The United Nations Security Council failed to adopt a resolution on the ongoing situation in Gaza after two competing draft resolutions were rejected by member states on Wednesday.
Russia and China vetoed a US-drafted resolution that called for “humanitarian pauses” and Israel’s right to defend itself. A second draft resolution sponsored by Russia, which called for a humanitarian ceasefire, failed to garner enough votes to pass. The United States was expected to veto the resolution had it garnered enough votes to put it on the path to approval.
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The two resolutions were put to vote on Wednesday at the UN headquarters in New York after an intense open debate by members on “the situation in the Middle East, including the Palestinian question”.
This was the second UNSC draft resolution put to vote since the Israel-Palestine war started three weeks ago. The first one was held on October 18, when the US blocked a resolution calling for “humanitarian pauses”. Twelve countries voted in favour.
A history of US vetoes protecting Israel
The US response to the UNSC resolutions amid this conflict is in line with its historical use of its veto power to block any resolutions that might be critical of Israel or call for Palestinian statehood.
Since 1945, a total of 36 UNSC draft resolutions related to Israel-Palestine have been vetoed by one of the five permanent members – the US, Russia, China, the United Kingdom, and France. Out of these, 34 were vetoed by the US and two by Russia and China.
The majority of these resolutions were drafted to provide a framework for peace in the decades-long Israel-Palestine conflict, including asking Israel to adhere to international laws, calling for self-determination for Palestinian statehood, or condemning Israel for the displacement of Palestinians or settlement building in occupied Palestinian territories.
The US has vetoed resolutions on Israel a total of 46 times, including over Israel’s invasion of southern Lebanon as well as Israel’s annexation of the Syrian Golan Heights, which remains under Israeli occupation. Washington formally recognised Israeli sovereignty in 2019 over the Golan Heights, reversing decades of US policy.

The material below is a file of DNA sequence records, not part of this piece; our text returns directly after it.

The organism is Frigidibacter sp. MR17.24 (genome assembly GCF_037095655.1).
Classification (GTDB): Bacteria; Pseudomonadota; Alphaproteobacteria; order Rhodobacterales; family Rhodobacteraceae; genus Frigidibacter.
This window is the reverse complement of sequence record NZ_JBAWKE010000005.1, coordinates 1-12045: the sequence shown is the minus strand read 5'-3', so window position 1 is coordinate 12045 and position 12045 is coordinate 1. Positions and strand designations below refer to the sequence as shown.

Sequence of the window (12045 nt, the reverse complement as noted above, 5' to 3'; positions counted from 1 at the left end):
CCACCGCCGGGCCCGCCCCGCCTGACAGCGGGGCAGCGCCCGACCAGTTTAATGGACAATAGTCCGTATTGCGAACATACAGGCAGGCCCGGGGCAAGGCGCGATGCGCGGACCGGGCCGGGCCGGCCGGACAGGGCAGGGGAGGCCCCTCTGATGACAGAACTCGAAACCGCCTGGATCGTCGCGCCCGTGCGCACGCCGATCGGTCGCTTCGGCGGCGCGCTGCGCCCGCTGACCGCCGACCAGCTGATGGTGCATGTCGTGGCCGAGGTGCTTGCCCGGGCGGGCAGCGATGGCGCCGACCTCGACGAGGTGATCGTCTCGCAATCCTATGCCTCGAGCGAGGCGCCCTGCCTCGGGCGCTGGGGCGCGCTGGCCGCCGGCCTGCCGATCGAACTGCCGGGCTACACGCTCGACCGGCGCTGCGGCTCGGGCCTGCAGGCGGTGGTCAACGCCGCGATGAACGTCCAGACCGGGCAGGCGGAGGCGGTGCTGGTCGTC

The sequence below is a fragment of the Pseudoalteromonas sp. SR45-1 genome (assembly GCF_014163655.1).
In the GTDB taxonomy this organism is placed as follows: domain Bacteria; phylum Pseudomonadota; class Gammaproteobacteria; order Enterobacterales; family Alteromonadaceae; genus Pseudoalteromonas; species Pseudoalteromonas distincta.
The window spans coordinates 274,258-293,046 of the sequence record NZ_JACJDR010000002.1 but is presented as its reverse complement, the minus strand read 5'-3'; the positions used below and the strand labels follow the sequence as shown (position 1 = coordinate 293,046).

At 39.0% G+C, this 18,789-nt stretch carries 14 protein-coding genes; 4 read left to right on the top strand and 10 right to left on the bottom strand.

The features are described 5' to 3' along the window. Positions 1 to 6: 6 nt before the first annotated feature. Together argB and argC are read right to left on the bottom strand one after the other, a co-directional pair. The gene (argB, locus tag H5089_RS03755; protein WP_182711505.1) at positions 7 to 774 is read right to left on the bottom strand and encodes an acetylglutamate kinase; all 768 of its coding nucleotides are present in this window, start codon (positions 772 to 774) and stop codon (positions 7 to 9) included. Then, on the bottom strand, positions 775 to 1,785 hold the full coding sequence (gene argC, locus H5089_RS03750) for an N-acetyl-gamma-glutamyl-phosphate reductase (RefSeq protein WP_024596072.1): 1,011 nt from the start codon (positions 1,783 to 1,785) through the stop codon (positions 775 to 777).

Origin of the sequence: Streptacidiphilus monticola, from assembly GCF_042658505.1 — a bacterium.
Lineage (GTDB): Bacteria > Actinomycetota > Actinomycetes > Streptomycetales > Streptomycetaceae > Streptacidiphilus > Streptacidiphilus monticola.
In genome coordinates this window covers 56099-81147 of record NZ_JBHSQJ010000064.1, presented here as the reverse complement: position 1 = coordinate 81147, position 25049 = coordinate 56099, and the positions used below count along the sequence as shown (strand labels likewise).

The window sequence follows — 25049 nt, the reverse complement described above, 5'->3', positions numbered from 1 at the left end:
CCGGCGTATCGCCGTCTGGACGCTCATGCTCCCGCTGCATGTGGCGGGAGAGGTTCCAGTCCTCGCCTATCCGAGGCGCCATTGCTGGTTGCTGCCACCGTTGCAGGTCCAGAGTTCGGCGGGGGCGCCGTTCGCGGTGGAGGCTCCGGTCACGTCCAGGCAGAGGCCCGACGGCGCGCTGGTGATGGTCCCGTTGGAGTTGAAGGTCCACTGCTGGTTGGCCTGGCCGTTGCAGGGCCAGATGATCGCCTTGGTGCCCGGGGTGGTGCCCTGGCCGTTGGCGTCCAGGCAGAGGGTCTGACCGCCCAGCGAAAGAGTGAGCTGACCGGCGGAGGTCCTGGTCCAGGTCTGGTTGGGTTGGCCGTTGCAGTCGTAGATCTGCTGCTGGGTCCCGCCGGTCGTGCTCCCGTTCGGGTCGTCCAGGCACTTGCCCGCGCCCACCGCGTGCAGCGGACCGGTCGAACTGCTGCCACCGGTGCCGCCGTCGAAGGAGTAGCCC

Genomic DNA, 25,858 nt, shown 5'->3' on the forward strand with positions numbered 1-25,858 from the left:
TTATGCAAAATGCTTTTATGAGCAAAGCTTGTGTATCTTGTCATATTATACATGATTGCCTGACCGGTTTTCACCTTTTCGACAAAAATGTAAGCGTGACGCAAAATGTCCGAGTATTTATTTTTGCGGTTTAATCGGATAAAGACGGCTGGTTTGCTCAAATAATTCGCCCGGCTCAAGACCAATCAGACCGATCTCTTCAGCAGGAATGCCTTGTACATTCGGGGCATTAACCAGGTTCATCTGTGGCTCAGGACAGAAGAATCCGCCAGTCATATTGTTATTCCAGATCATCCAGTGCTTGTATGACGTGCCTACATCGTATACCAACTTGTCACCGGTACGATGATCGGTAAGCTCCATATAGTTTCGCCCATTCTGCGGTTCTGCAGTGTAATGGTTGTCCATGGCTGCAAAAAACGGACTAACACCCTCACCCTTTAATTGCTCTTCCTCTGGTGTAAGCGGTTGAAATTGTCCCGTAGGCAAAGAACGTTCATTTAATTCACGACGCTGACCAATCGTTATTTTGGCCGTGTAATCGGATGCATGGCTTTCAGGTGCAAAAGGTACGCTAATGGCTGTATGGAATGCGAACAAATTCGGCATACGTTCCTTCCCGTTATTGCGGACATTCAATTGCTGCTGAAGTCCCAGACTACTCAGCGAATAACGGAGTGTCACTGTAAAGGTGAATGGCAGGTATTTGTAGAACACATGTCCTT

The 1972 draft resolution – the only time the US did not veto – was brief and generic, calling upon all sides to “cease immediately all military operations and to exercise the greatest restraint in the interest of international peace and security”.
Key resolutions blocked by the US
- The October 18, 2023 resolution calling for “humanitarian pauses” and for Israel to rescind its evacuation order for northern Gaza was blocked. The US ambassador to the UN said: “Yes, resolutions are important, and yes, this Council must speak out. But the actions we take must be informed by the facts on the ground and support direct diplomacy that can save lives.”
- After the Great March of Return, in 2018, the UNSC drafted a resolution condemning “the use of any excessive, disproportionate and indiscriminate force by the Israeli forces against Palestinian civilians” and calling for “lasting, comprehensive peace” with “two democratic States, Israel and Palestine”. The US vetoed the resolution, with then-US Ambassador to the UN Nikki Haley saying it presented “a grossly one-sided view of what has taken place in Gaza in recent weeks”.
- After the US recognised Jerusalem as Israel’s capital in 2017, a draft resolution said “actions which purport to have altered the character, status or demographic composition of the Holy City of Jerusalem have no legal effect, are null and void”. It demanded the status of Jerusalem to be determined in line with UN regulations. All of the 15 UNSC members voted in favour except the US, which vetoed it.
- Following the second Intifada or uprising that started in 2000, a UNSC resolution expressed “grave concern at the continuation of the tragic and violent events that have taken place since September 2000”, condemned attacks against civilians and called for Israel “to abide scrupulously by its legal obligations and responsibilities under the Fourth Geneva Convention”. Then-US Ambassador to the UN John Negroponte said the resolution intended to “isolate politically one of the parties to the conflict through an attempt to throw the weight of the Council behind the other party”. Twelve countries voted in favour, but the US vetoed.